The United States is no stranger to capital from foreign investors. Perhaps in South Florida especially, this is no more evident than in the real estate market, particularly when it comes to investors from Latin America. Over the years, however, foreign clients have diversified their tastes, as we have seen more and more money flow into U.S. capital markets. More recently, we've also seen foreign investors diversify their holdings even further, dipping into the U.S. private equity market. This post quickly highlights some of the U.S. tax considerations that are relevant for foreign clients making U.S. private equity investments, which at the root will typically be structured through some type of U.S. company (commonly referred to as a "fund" in the private equity setting).
For most foreign clients, the most pressing question is likely to be: "How will the income or gain from my investment be taxed in the U.S.?" This is an income tax consideration. With respect to the income generated by an investment, the answer lies in the type of income that the investment is producing. Foreign investors are only subject to U.S. income tax on their U.S. source income, and that income can be divided into two main categories: (i) passive income (things like interest and dividends from passive investments); and (ii) active income (income that is related to, or connected with, an active trade or business in the United States). In tax terms, these types of income are respectively referred to by the acronyms "FDAP" or "FDAPI" (which stands for fixed, determinable, annual, or periodical income) and "ECI" (which stands for effectively connected income).
In the case of FDAPI, foreigners are generally subject to U.S. income tax under a withholding regime in which a 30% withholding tax is imposed on the income at source.1 Importantly, this withholding tax applies on a gross basis, meaning that deductions cannot be taken to offset the income.2 ECI, on the other hand, is subject to tax at the same rates that apply to U.S. taxpayers and is taxable on a net basis, meaning that deductions can be taken in arriving at the amount of taxable income for U.S. tax purposes.3
With respect to gain from an investment, here again, the type of asset generating the gain will ultimately determine how a foreign investor is taxed. While a full discussion of the topic is beyond the scope of this article, the following are some general guiding principles:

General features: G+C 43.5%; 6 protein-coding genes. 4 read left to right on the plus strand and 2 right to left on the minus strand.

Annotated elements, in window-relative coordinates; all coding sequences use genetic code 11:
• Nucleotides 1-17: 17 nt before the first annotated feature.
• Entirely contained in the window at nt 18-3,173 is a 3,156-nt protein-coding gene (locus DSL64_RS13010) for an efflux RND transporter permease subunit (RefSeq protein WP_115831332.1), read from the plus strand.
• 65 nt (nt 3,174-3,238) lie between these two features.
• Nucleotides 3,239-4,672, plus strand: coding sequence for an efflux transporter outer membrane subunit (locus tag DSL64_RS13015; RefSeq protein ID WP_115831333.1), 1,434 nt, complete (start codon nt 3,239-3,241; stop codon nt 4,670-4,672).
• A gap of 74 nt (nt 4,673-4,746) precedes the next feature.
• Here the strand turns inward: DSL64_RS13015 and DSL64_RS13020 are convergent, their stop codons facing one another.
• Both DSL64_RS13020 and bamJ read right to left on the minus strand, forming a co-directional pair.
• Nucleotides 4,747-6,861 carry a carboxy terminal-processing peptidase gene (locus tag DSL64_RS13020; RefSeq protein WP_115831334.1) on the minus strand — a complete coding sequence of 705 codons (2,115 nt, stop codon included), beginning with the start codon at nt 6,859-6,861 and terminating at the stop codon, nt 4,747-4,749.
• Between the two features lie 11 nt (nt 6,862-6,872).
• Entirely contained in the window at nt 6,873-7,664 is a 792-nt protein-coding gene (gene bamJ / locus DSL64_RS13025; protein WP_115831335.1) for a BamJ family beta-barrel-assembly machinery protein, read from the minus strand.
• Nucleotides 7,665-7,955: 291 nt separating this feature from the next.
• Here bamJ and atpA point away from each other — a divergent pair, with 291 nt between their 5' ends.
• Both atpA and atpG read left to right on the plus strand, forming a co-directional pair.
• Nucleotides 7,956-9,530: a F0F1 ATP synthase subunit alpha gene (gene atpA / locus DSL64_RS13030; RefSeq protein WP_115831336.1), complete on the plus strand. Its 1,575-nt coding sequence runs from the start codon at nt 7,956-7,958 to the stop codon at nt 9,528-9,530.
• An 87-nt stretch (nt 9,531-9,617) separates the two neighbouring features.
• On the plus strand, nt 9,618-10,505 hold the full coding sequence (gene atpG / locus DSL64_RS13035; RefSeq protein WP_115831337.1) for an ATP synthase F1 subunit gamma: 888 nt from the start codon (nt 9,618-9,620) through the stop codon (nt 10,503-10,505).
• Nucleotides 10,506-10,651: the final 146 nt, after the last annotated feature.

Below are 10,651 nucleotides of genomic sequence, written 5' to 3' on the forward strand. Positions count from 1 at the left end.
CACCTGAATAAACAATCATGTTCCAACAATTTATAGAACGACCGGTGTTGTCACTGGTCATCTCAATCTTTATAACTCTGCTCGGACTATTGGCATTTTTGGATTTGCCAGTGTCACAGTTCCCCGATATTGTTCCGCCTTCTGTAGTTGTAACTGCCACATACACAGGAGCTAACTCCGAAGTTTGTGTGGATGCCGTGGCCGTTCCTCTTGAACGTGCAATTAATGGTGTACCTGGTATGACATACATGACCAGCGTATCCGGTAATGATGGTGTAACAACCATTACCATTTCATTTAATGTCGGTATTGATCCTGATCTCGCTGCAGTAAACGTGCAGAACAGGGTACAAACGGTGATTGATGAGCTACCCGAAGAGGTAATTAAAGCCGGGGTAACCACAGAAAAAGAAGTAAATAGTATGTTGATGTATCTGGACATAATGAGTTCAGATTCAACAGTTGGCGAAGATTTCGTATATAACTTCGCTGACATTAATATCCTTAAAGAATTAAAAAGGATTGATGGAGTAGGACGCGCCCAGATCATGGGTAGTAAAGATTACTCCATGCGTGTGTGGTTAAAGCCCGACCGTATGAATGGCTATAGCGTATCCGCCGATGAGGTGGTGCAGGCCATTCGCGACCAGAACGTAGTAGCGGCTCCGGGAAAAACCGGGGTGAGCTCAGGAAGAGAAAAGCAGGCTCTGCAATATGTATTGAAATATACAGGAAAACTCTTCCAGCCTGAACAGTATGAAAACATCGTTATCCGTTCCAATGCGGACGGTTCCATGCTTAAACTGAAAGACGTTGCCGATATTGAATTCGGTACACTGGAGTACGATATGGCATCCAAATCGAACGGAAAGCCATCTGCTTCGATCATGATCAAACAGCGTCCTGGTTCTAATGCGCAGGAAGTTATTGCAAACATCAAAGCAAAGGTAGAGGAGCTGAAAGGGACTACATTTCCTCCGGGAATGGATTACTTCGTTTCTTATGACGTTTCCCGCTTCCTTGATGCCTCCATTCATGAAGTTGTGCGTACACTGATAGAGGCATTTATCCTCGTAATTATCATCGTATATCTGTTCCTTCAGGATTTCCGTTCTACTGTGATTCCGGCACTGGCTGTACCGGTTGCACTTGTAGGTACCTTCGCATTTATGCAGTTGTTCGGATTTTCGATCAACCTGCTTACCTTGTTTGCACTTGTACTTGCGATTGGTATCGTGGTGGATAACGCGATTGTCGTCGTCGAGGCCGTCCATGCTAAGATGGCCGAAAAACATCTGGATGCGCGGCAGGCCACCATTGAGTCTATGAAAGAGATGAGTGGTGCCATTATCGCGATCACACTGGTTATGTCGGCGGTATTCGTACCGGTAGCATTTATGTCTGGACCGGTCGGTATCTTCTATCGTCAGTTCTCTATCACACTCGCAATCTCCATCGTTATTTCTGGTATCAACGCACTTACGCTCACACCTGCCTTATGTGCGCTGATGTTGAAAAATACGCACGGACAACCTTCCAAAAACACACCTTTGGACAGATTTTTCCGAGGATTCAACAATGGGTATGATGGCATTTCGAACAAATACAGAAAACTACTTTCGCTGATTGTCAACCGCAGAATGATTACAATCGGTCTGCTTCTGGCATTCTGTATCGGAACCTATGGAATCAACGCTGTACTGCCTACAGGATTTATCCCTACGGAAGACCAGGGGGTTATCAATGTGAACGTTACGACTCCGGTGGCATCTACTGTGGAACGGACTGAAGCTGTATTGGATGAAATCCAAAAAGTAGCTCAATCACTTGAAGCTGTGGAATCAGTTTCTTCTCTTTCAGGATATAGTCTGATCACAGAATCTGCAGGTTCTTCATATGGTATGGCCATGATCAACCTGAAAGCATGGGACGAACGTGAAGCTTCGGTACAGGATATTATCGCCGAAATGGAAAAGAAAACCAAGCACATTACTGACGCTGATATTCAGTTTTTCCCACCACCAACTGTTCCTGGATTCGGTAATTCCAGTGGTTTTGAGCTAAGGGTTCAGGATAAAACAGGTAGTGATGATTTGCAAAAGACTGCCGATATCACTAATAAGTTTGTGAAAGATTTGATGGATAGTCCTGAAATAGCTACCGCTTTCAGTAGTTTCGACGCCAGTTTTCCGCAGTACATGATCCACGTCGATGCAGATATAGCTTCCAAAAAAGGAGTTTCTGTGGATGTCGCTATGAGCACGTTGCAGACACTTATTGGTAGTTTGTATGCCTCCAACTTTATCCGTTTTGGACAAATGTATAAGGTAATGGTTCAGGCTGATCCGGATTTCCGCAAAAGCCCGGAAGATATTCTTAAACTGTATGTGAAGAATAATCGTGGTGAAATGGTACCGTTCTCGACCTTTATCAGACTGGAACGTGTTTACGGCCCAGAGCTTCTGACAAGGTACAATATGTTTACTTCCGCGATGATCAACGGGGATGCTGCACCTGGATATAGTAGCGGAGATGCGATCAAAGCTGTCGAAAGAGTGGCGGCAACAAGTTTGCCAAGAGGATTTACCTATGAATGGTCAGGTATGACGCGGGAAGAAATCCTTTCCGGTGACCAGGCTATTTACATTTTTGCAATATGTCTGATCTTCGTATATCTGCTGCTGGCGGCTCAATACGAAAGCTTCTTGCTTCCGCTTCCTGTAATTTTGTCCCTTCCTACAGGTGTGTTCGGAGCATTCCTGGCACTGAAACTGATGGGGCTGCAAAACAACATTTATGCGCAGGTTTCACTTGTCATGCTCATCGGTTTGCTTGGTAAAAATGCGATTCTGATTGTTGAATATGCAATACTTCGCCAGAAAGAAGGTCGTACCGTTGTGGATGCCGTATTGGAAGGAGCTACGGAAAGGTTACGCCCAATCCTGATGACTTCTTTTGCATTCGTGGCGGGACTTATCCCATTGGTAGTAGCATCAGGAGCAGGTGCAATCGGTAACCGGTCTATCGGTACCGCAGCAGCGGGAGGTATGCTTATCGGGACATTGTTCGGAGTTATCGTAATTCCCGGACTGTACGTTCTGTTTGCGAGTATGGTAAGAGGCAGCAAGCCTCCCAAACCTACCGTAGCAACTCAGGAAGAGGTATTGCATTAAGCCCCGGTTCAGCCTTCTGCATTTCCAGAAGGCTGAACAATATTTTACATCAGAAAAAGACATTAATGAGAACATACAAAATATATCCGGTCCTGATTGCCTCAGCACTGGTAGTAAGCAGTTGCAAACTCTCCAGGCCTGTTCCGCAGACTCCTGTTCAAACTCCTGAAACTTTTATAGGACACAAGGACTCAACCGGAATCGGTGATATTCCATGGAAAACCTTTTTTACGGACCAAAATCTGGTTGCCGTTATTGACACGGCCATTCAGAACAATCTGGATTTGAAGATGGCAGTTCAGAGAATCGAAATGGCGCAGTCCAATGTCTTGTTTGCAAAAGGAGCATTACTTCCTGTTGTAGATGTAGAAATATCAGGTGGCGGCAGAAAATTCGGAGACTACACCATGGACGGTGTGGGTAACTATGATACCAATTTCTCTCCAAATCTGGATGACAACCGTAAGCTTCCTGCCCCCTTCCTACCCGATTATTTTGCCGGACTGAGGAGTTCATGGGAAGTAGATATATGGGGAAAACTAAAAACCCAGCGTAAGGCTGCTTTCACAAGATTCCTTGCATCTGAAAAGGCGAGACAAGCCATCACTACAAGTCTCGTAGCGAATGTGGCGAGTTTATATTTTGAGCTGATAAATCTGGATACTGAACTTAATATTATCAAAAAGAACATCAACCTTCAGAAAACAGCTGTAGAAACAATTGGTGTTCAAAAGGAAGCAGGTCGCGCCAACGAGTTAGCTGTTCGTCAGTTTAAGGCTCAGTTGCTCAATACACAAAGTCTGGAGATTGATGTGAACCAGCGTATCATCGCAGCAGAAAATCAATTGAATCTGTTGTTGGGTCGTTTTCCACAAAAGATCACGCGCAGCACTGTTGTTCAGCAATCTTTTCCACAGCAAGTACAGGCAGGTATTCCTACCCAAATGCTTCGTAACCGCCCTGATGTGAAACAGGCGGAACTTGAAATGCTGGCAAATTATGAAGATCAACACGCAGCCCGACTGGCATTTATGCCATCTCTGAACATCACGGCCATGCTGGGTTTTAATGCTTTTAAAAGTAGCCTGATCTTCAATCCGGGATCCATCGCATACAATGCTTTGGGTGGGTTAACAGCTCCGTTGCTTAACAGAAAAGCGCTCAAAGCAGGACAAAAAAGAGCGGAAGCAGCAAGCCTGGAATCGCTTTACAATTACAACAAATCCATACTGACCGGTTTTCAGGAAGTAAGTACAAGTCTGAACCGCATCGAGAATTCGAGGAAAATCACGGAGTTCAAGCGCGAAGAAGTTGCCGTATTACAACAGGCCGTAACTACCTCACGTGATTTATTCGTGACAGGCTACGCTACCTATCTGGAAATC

- Gains from portfolio investments in non-real estate related U.S. corporations and most publicly traded securities are not subject to U.S. income tax (e.g., a foreign person sells shares of Apple at a gain).
- Gains derived in the active conduct of a U.S. trade or business (whether conducted directly by a foreign investor or indirectly by being a partner in a partnership that is engaged in a U.S. trade or business) are generally treated as ECI and taxed accordingly.
- Gains from the sale of U.S. real estate or investments in U.S. corporations that own mostly U.S. real estate are automatically treated as ECI under the Foreign Investment in Real Property Tax Act of 1980 (commonly referred to as "FIRPTA") and taxed accordingly.
In addition to these substantive tax aspects, the U.S. income tax return filing requirements are likely to be of interest to a foreign investor. In the case of FDAPI, provided the U.S. tax obligation is fully satisfied by withholding (meaning, the payor of the income does its job and remits the full withholding amount to the IRS), the foreign investor is not required to file an income tax return to report the income. In the case of ECI, however, a foreign investor must file an income tax return to report the amount of income and pay the U.S. tax owed. This filing obligation takes on added significance, because available deductions cannot be claimed unless an income tax return is timely filed.
With this backdrop in mind, foreign investors should understand what type of investment they are making and what the anticipated returns consist of. For example, is the investment a debt investment that is just producing interest? Is the investment a passive portfolio investment where the return will consist largely of gain upon a sale? Or is the investment into an actively managed and operated business (which might typically be seen in the case of a commercial real estate investment)? To get these answers, foreign investors can look to the private equity fund's offering materials, which should contain a general discussion providing a broad overview of the nature of the investment. The U.S. tax ramifications and considerations can often be found in a fund's Offering Memorandum (or Private Placement Memorandum), which typically contains a section discussing the "Tax Risks" or "Tax Considerations" related to the investment.4